- Exchanges asked Tata companies to clarify about their financial status
- Some companies have already submitted their reply to the exchanges
- Mr Mistry in a letter warned 5 companies can erode $18 billion of value
Here are the 10 latest developments in this story
Tata Steel, one of the companies identified as a "legacy hotspot" by Cyrus Mistry, has told the stock exchanges that it is "in compliance with rules and that the financial statements of the company present a true and fair view of the state of the affairs." Tata Teleservices and Indian Hotels have sent similar replies.
Mr Mistry, 48, was suddenly removed on Monday as top boss of the $103 billion Tata group and replaced by its 78-year-old patriarch, Ratan Tata.
Though Cyrus Mistry's office has said he does not plan for now to challenge his ouster, he has, in his email to the board members on Tuesday, said his removal was illegal.
He shortlisted five companies that he said threaten to erode about $18 billion of value. Mr Mistry also alleged corporate misgovernance and a financial misrepresentation of the impact of hefty acquisitions.
Tata Sons in a statement on Thursday strongly rebutted the allegations, saying the claims in it were "unsubstantiated" and "malicious" and went against corporate governance practice.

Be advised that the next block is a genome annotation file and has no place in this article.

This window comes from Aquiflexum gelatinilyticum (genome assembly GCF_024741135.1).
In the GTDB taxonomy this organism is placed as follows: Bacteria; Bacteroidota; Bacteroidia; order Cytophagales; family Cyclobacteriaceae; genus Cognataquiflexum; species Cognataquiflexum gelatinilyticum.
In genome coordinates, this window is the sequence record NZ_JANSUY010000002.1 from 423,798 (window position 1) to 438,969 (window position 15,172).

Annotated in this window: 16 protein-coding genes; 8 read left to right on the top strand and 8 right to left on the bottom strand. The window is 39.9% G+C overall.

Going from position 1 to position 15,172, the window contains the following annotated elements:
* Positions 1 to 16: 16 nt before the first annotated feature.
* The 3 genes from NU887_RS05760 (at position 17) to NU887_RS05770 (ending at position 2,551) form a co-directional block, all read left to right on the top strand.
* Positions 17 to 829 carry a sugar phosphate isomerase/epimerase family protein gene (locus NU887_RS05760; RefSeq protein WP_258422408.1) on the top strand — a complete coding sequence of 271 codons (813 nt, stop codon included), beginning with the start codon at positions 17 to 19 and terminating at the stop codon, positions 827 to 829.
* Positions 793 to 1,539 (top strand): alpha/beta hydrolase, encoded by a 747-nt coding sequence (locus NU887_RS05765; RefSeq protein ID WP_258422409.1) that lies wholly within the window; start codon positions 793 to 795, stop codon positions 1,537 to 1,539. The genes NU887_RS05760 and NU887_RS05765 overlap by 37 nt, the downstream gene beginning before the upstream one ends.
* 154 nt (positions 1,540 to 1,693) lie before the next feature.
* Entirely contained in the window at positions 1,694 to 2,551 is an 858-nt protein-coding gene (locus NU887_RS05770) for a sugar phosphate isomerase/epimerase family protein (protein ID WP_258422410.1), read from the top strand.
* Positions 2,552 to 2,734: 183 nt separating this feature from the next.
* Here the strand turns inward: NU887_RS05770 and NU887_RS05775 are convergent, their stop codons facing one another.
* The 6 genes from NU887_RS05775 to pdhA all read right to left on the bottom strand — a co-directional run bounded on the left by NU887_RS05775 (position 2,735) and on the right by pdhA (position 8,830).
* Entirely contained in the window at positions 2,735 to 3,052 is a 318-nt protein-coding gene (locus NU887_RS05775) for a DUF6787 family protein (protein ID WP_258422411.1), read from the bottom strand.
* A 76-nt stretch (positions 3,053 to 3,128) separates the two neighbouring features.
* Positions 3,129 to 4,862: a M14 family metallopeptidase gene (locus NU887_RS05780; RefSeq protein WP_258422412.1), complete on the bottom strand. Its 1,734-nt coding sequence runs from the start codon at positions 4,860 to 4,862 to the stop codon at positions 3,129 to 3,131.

Most of the Tata group shares were under pressure for the third day. Among the major losers, Tata Teleservices and Indian Hotels slumped 10 per cent and 4 per cent respectively, while Tata Power, Tata Steel and Tata Motors fell between 0.4 per cent and 2 per cent today.
In his five-page email which states that "I cannot believe I was removed on grounds of non-performance," Mr Mistry says that Mr Tata, who he replaced in late 2012 and who is now helming the group again, has a conflict of interest which has prevented the closure of the loss-making Nano cheap passenger car venture. "Another challenge in shutting down Nano is that it would stop the supply of Nano gliders to an entity that makes electric cars and in which Mr Tata has a stake," he wrote.
Mr Tata's lawyer, Abhishek Manu Singhvi, told NDTV yesterday that Mr Mistry's allegations are baseless and that his removal was based on "economic, moral, propriety" factors. Mr Singhvi also said that the entire board, not just Mr Tata, had lost confidence in Mr Mistry, which is why the majority of the nine members moved to sack him. "Does Mr Mistry think the entire eminent board insane? They all lost confidence in him," said Mr Singhvi.
Mr Mistry's decision to sell acquisitions by Mr Tata during his earlier term as chairman has reportedly upset the board, especially the move to unload the group's entire UK steel operation.
Mr Mistry has described a telecom deal struck with Japanese firm DoCoMo as poorly conceived. The Tatas have been ordered by an international arbitration court to pay $1.2 billion to DoCoMo after a bitter break-up.